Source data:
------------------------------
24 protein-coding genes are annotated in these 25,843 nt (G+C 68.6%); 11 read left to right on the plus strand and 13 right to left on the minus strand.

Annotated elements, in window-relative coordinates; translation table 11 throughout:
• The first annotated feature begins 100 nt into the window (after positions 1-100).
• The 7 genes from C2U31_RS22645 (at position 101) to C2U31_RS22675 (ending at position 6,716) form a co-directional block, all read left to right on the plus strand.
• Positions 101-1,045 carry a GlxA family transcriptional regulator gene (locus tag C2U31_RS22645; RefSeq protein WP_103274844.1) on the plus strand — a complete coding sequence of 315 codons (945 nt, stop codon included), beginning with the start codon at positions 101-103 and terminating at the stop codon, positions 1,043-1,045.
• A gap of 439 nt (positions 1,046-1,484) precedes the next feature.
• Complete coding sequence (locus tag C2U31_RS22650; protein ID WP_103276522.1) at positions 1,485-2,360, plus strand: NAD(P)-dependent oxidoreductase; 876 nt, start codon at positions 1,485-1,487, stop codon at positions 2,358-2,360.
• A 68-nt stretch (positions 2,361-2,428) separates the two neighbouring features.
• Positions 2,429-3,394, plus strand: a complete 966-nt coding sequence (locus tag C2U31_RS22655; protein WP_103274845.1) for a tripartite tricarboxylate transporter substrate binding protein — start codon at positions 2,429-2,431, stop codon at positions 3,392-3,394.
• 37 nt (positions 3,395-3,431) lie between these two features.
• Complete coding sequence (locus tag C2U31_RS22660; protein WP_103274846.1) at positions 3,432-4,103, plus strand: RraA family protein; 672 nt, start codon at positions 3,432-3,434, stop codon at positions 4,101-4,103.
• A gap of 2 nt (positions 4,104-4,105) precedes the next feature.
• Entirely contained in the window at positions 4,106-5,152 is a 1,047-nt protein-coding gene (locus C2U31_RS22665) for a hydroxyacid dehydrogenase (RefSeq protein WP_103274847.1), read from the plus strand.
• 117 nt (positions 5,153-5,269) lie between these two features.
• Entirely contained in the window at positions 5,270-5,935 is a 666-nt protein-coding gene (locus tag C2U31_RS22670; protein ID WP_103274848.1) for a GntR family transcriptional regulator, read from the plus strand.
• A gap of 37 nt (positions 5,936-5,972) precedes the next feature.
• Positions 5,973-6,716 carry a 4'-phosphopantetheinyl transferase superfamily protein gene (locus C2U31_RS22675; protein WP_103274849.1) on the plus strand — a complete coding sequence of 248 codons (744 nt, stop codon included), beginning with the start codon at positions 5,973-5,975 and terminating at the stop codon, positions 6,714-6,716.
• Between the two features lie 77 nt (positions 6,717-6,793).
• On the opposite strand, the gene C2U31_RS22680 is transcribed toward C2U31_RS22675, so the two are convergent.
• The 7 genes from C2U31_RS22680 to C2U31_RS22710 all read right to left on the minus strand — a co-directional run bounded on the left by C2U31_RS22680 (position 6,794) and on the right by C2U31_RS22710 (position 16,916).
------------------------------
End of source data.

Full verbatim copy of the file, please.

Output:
24 protein-coding genes are annotated in these 25,843 nt (G+C 68.6%); 11 read left to right on the plus strand and 13 right to left on the minus strand.

Annotated elements, in window-relative coordinates; translation table 11 throughout:
• The first annotated feature begins 100 nt into the window (after positions 1-100).
• The 7 genes from C2U31_RS22645 (at position 101) to C2U31_RS22675 (ending at position 6,716) form a co-directional block, all read left to right on the plus strand.
• Positions 101-1,045 carry a GlxA family transcriptional regulator gene (locus tag C2U31_RS22645; RefSeq protein WP_103274844.1) on the plus strand — a complete coding sequence of 315 codons (945 nt, stop codon included), beginning with the start codon at positions 101-103 and terminating at the stop codon, positions 1,043-1,045.
• A gap of 439 nt (positions 1,046-1,484) precedes the next feature.
• Complete coding sequence (locus tag C2U31_RS22650; protein ID WP_103276522.1) at positions 1,485-2,360, plus strand: NAD(P)-dependent oxidoreductase; 876 nt, start codon at positions 1,485-1,487, stop codon at positions 2,358-2,360.
• A 68-nt stretch (positions 2,361-2,428) separates the two neighbouring features.
• Positions 2,429-3,394, plus strand: a complete 966-nt coding sequence (locus tag C2U31_RS22655; protein WP_103274845.1) for a tripartite tricarboxylate transporter substrate binding protein — start codon at positions 2,429-2,431, stop codon at positions 3,392-3,394.
• 37 nt (positions 3,395-3,431) lie between these two features.
• Complete coding sequence (locus tag C2U31_RS22660; protein WP_103274846.1) at positions 3,432-4,103, plus strand: RraA family protein; 672 nt, start codon at positions 3,432-3,434, stop codon at positions 4,101-4,103.
• A gap of 2 nt (positions 4,104-4,105) precedes the next feature.
• Entirely contained in the window at positions 4,106-5,152 is a 1,047-nt protein-coding gene (locus C2U31_RS22665) for a hydroxyacid dehydrogenase (RefSeq protein WP_103274847.1), read from the plus strand.
• 117 nt (positions 5,153-5,269) lie between these two features.
• Entirely contained in the window at positions 5,270-5,935 is a 666-nt protein-coding gene (locus tag C2U31_RS22670; protein ID WP_103274848.1) for a GntR family transcriptional regulator, read from the plus strand.
• A gap of 37 nt (positions 5,936-5,972) precedes the next feature.
• Positions 5,973-6,716 carry a 4'-phosphopantetheinyl transferase superfamily protein gene (locus C2U31_RS22675; protein WP_103274849.1) on the plus strand — a complete coding sequence of 248 codons (744 nt, stop codon included), beginning with the start codon at positions 5,973-5,975 and terminating at the stop codon, positions 6,714-6,716.
• Between the two features lie 77 nt (positions 6,717-6,793).
• On the opposite strand, the gene C2U31_RS22680 is transcribed toward C2U31_RS22675, so the two are convergent.
• The 7 genes from C2U31_RS22680 to C2U31_RS22710 all read right to left on the minus strand — a co-directional run bounded on the left by C2U31_RS22680 (position 6,794) and on the right by C2U31_RS22710 (position 16,916).